From deep within the Earth rose the Djinnis daughter where she had been sleeping for a thousand aeons and one aeon for she was all these things and was waiting for the speech that would name her and praise what there was in her to love. She rose a league and then another league and in the third league she burst through Earth and grabbed Increase, and then was she in the troposphere with him together in love, and then they were gone.


Demon Lover

Emily’s mother Jan eventually snapped and told her (Emily) that she blamed her for father leaving them, because she wasn’t cute enough. She (Emily) screamed until her face turned red, and Jan said “If you keep being like that, no man will ever love you.” When Jan’s friend Olivia heard what Jan had said to her daughter Emily she told her you mustn’t say that because it will traumatize a girl to hear that. But what if it’s true, Jan said, doesn’t she need to learn, to diet and smile — what good is it keeping her from the truth. Olivia was right that Emily was traumatized, and Jan was right — no man ever loved her.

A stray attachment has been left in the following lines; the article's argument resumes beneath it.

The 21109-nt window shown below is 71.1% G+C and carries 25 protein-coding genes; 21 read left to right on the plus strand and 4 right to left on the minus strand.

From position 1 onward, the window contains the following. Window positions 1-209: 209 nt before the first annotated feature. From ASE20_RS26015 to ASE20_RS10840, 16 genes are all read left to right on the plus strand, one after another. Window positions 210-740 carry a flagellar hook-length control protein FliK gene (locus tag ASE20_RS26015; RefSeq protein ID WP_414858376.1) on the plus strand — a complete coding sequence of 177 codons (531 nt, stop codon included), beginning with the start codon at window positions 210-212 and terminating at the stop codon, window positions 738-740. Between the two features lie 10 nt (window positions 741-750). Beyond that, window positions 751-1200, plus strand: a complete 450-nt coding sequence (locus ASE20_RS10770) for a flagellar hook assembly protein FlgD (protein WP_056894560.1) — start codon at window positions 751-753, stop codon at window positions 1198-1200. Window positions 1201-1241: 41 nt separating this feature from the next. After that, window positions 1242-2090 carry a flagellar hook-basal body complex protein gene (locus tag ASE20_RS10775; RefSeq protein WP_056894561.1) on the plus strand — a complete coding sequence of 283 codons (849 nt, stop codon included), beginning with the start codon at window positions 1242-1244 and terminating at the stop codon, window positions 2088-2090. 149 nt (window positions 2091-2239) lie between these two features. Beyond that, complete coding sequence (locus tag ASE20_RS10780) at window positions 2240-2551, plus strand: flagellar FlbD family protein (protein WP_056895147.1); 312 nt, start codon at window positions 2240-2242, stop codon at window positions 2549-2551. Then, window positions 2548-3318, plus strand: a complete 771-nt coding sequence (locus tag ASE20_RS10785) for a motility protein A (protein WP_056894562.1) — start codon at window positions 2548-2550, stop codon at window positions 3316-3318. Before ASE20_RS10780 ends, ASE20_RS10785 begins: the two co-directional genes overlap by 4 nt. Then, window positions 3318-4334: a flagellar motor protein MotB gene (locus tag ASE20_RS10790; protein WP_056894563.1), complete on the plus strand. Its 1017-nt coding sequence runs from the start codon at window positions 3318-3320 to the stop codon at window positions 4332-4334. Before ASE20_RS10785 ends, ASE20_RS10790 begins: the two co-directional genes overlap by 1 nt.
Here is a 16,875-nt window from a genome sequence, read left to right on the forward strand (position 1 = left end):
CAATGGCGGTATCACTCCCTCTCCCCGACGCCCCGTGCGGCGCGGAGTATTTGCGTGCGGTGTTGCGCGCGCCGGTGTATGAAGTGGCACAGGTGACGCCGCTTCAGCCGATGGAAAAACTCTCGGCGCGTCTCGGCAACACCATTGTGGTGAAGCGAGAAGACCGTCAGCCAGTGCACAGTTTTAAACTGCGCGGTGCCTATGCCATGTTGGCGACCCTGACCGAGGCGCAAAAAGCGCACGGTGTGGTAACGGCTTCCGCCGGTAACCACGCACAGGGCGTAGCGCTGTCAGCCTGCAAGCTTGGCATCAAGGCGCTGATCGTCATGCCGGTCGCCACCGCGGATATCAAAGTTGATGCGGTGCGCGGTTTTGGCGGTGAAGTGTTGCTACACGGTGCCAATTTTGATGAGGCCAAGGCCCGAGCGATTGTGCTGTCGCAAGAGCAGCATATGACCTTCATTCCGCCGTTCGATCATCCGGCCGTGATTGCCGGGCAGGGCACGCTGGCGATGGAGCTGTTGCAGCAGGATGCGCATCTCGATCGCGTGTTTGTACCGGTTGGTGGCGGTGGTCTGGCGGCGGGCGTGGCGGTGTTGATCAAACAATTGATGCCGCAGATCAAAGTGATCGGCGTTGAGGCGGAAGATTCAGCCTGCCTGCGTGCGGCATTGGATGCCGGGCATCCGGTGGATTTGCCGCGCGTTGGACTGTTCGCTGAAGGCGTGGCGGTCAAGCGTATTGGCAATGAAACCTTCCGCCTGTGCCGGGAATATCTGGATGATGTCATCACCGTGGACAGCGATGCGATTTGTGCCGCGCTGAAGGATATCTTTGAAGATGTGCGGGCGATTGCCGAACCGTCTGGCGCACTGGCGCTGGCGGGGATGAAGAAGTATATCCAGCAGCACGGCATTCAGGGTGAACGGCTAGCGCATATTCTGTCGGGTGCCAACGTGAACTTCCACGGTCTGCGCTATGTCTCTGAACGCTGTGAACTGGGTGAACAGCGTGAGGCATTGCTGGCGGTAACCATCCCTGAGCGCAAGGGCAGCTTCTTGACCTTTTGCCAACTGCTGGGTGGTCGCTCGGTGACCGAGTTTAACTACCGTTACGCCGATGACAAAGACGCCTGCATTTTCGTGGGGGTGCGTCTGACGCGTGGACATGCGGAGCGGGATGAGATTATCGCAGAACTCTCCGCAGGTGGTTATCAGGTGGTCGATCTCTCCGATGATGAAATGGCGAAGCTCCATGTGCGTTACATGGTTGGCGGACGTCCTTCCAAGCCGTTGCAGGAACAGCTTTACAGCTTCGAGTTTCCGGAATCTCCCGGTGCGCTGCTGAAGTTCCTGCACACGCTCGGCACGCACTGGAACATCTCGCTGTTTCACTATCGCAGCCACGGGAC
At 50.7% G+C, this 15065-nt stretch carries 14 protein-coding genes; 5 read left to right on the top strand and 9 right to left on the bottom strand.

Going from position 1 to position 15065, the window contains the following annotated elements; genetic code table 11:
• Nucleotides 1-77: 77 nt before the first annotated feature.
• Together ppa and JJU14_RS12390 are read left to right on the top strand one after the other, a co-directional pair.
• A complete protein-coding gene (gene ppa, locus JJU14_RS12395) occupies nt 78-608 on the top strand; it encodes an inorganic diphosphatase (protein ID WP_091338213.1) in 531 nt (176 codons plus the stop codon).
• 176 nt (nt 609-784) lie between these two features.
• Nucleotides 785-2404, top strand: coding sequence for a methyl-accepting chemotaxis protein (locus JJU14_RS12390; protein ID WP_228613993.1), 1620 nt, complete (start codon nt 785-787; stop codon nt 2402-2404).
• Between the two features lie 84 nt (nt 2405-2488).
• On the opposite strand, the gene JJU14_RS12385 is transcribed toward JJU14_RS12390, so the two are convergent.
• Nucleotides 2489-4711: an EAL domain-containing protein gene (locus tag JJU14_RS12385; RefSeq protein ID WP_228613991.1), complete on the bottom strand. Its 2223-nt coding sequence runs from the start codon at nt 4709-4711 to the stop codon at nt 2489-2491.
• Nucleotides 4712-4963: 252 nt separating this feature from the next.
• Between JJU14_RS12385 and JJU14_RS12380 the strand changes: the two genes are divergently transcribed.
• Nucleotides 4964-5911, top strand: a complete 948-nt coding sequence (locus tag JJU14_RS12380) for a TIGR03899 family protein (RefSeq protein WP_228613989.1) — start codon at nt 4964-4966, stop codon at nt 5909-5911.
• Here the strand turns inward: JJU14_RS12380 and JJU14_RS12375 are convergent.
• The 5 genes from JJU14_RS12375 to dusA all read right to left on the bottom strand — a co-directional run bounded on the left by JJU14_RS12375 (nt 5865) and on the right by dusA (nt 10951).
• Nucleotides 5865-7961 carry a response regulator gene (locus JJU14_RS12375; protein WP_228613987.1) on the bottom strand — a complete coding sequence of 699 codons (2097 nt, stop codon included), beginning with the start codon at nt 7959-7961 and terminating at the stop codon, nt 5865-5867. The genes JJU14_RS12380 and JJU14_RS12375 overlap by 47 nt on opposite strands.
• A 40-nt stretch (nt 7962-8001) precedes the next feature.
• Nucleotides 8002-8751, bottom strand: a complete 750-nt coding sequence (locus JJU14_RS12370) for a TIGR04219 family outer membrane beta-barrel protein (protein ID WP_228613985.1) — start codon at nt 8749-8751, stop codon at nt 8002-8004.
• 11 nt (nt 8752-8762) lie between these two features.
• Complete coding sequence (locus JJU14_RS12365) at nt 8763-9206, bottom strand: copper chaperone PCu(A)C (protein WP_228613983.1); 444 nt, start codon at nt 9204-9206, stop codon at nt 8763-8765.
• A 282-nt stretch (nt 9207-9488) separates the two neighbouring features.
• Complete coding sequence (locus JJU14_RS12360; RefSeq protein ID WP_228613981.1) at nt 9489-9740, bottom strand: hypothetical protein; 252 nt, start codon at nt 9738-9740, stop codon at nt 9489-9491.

When the demons came she took a demon lover named Abazel. Flames and mountains and the curling of his horns! Tripping naked hoof in hand over the lake of fire which once was New York City. The darkest kiss you could imagine, the fieriest. Darker and fierier.

She never got into politics, but I think she is something important now in New Hell. A Duchess? It’s hard to keep those ranks straight, they’re always changing, inventing new ones, demoting some Lord that we all think is the most important one in the Diabolic Court, and then after all that trouble it doesn’t matter.

Maybe Emily could clear things up! I ought to give her a call.


People Who Treated Me Unethically

My friend Remy feels his life has gone poorly because people have “treated him unethically”; I used to study ethics and I have a fleeting interest in people who think there is a reason their lives have gone poorly — perhaps I can pick up a lesson, I think, for a while, until I don’t. “Who? How?” I asked Remy one night.